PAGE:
According to new research, happiness peaks when couples have sex once a week but does not increase with greater frequency – and quality matters
Sex matters to couples until it doesn’t, according to new research that finds happiness peaks when couples have sex once a week but does not increase with greater frequency.
“Although more frequent sex is associated with greater happiness, this link was no longer significant at a frequency of more than once a week,” said lead researcher Amy Muise.
Noting that research and popular culture have long suggested a linear correlation between sex and happiness – the more sex, more happiness – Muise and her colleagues at the University of Toronto Mississauga asked “Is it true that one can never have enough?”
For Americans whose survey answers they studied, “enough” amounted to sex about five times a month. Muise and her colleagues concluded that the relationship between sex and happiness was not linear but rather, appropriately, curvilinear. Their findings were published in the the journal Social Psychological and Personality Science.
“This is the first study to look at a curvilinear association between sex and well-being – so yes, the first to look at the ‘limits’ or ‘levelling off’ of this association,” Muise told the Guardian.
“Other work – on non-sexual topics – has shown that sometimes seemingly positive things do not uniformly increase well-being – for example, socializing with friends.”
In one study the researchers analyzed survey responses from 1989 to 2012 about sexual frequency and happiness, from more than 25,000 Americans in all. The findings were consistent regardless of gender, age or the length of the couple’s relationship.
The findings were specific to people in relationships, and researchers noted they found no association, linear or otherwise, between frequency of sex and well-being.
“There is not a lot of information about who the single people were having sex with,” Muise said, noting that some could have been in kinds of relationships. “Looking at when and for whom having more frequent sex when single is beneficial is another area ripe for future research.”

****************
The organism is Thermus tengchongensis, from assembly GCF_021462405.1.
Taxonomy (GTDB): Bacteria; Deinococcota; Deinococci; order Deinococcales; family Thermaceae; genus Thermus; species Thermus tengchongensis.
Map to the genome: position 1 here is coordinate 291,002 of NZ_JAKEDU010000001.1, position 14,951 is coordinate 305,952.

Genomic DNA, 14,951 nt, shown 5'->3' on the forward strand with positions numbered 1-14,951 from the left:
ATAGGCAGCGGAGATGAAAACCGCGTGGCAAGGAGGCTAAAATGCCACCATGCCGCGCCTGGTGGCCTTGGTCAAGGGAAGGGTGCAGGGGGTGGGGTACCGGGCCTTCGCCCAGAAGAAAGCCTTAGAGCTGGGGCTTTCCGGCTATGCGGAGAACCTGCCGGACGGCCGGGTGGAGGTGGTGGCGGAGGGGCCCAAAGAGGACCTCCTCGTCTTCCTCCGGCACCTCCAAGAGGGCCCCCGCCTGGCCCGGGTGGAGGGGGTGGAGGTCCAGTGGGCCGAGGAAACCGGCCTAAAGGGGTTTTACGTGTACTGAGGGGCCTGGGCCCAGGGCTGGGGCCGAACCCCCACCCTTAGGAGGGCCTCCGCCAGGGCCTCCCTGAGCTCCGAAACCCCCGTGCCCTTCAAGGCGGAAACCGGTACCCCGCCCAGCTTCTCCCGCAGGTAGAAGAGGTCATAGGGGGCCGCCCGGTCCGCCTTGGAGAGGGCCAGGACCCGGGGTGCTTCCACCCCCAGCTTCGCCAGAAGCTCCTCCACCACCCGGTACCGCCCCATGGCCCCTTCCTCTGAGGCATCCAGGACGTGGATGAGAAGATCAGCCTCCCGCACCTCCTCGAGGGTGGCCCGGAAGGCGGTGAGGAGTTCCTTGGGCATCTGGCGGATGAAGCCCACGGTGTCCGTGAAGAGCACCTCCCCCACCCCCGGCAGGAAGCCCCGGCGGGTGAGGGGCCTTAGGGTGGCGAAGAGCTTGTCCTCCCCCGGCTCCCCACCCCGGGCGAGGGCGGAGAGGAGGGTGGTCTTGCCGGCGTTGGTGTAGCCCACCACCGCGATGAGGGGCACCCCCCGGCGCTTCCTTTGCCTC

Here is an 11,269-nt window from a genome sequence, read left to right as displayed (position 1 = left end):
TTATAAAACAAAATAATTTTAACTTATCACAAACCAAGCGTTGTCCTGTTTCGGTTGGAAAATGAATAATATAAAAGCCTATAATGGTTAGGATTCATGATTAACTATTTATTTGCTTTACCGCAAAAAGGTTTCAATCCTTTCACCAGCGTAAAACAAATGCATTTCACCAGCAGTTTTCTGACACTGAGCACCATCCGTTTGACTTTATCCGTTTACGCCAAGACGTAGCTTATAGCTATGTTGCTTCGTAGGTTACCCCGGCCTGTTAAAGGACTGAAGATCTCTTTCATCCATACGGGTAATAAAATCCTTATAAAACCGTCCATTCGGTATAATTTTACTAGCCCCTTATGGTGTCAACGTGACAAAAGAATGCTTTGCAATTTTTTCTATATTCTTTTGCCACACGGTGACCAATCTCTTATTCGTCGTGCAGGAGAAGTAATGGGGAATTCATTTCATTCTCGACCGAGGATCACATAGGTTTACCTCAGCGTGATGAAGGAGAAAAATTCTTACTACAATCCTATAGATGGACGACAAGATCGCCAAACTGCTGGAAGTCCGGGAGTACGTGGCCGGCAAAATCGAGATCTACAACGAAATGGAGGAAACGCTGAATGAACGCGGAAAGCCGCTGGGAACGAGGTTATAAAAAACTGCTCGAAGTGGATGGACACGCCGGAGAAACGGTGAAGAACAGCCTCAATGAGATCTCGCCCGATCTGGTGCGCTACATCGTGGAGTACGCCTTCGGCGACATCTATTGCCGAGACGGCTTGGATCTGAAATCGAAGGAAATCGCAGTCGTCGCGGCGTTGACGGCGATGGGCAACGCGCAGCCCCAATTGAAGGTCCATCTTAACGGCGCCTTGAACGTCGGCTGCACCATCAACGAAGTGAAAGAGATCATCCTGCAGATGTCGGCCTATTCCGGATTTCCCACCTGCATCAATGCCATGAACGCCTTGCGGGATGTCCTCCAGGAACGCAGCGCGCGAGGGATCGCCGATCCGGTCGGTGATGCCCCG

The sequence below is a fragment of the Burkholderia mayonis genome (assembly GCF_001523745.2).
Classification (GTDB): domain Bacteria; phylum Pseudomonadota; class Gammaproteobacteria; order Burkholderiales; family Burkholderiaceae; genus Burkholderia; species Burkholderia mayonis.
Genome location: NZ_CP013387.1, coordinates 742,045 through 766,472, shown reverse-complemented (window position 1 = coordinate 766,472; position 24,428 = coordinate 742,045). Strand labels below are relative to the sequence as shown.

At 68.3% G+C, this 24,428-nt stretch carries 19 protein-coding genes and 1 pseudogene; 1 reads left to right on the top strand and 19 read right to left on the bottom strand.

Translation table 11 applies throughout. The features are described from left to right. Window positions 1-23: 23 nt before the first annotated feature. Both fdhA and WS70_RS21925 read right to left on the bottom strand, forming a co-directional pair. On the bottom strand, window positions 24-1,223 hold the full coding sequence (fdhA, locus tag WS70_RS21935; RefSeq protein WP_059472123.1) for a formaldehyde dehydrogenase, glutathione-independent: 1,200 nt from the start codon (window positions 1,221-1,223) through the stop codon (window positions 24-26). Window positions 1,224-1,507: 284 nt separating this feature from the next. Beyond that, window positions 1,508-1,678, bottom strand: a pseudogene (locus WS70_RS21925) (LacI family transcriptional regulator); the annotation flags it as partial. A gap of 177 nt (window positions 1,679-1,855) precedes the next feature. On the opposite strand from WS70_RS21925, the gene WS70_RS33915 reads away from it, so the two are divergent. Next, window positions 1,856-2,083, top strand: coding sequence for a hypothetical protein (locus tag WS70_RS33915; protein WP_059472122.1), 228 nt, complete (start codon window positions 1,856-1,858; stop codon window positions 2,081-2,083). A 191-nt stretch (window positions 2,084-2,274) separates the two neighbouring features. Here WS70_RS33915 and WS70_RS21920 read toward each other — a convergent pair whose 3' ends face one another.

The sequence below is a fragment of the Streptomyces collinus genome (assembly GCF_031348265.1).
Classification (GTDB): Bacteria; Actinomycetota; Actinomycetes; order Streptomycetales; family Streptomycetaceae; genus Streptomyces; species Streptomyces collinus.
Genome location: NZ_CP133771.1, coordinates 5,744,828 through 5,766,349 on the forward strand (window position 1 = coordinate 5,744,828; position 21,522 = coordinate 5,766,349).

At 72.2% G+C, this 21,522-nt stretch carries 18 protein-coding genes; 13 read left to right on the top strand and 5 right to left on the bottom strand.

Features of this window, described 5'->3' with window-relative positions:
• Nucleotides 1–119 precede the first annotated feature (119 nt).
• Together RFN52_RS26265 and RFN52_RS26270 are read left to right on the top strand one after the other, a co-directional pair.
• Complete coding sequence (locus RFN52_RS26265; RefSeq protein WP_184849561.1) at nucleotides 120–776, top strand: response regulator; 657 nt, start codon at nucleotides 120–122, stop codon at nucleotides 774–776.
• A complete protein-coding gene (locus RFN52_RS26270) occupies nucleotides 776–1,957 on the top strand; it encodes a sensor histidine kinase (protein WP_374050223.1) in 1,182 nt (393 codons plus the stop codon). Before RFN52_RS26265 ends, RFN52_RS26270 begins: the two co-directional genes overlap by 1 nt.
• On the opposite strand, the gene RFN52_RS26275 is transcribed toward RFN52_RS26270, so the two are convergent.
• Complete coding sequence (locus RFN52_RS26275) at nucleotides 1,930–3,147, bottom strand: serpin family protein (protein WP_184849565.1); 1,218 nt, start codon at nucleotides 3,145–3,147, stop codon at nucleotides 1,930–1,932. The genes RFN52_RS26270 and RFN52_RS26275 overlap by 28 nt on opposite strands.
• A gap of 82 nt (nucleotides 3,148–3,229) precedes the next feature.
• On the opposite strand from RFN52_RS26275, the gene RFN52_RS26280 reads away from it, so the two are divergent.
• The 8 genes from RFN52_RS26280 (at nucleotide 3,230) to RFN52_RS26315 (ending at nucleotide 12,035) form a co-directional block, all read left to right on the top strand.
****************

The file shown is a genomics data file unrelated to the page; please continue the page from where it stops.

The researchers could not make any concrete claims about the reasons why sex more than once a week does not make couples happier than only once. Muise suggested that a follow-up study could look at whether couples have sex less than once a week become happier if they have more, or that satisfaction might be related to people’s notions of ideal sexual frequency.
“The big problem with this kind of work is that it’s correlational and not causal,” George Loewenstein, a professor at Carnegie Mellon University who was not involved in the research, said.
“People are basically having as much sex as they want, and for some reason it seems like couples who have found an equilibrium of about once a week seem to be happier. They didn’t control the independent variable, which is frequency of sex.”
Earlier this year Loewenstein led a study in which 32 of 64 married couples were asked to double their rate of intercourse and respond to short daily surveys about happiness. On average they managed to have 40% more sex, but not only were they not happier but found themselves feeling less energetic and having worse sex. Loewenstein said the lesson was simple: quality matters more than frequency.
“Sex can mean so many different things: there’s good sex, bad sex and we found that the quality of the sex affected happiness more than frequency. They didn’t have a measure of quality of sex.”
He noted that his studies run into limits of its own design. Researchers can find a curvilinear relationship with exercise or brushing your teeth, for instance. “And ours was worse in one sense,” he said, “it’s an artificial situation of someone telling you how much sex to have.”
Muise and her colleagues also compared the happiness brought by sex with that satisfaction of money, comparing reported well-being for each category. People who had sex less than once a month were less happy than those having sex once a week, the average, as were people who made $15,000-$25,000 a year versus $50,000-$75,000. The difference was greater regarding sex.
“People often think that more money and more sex equal more happiness, but this is only true up to a point,” Muise said.
The context of relationships likely affected survey responses, the researchers said, as did the benefits of sex that carry over one day into the next.
“The current set of studies help dispel the notion that sex has limitless benefits for well-being,” they wrote. “It’s important to maintain an intimate connection with your partner without putting too much pressure on engaging in sex as frequently as possible,” Muise added.
This article was written by Alan Yuhas, for theguardian.com on Wednesday 18th November 2015 13.00 Europe/Londonguardian.co.uk © Guardian News and Media Limited 2010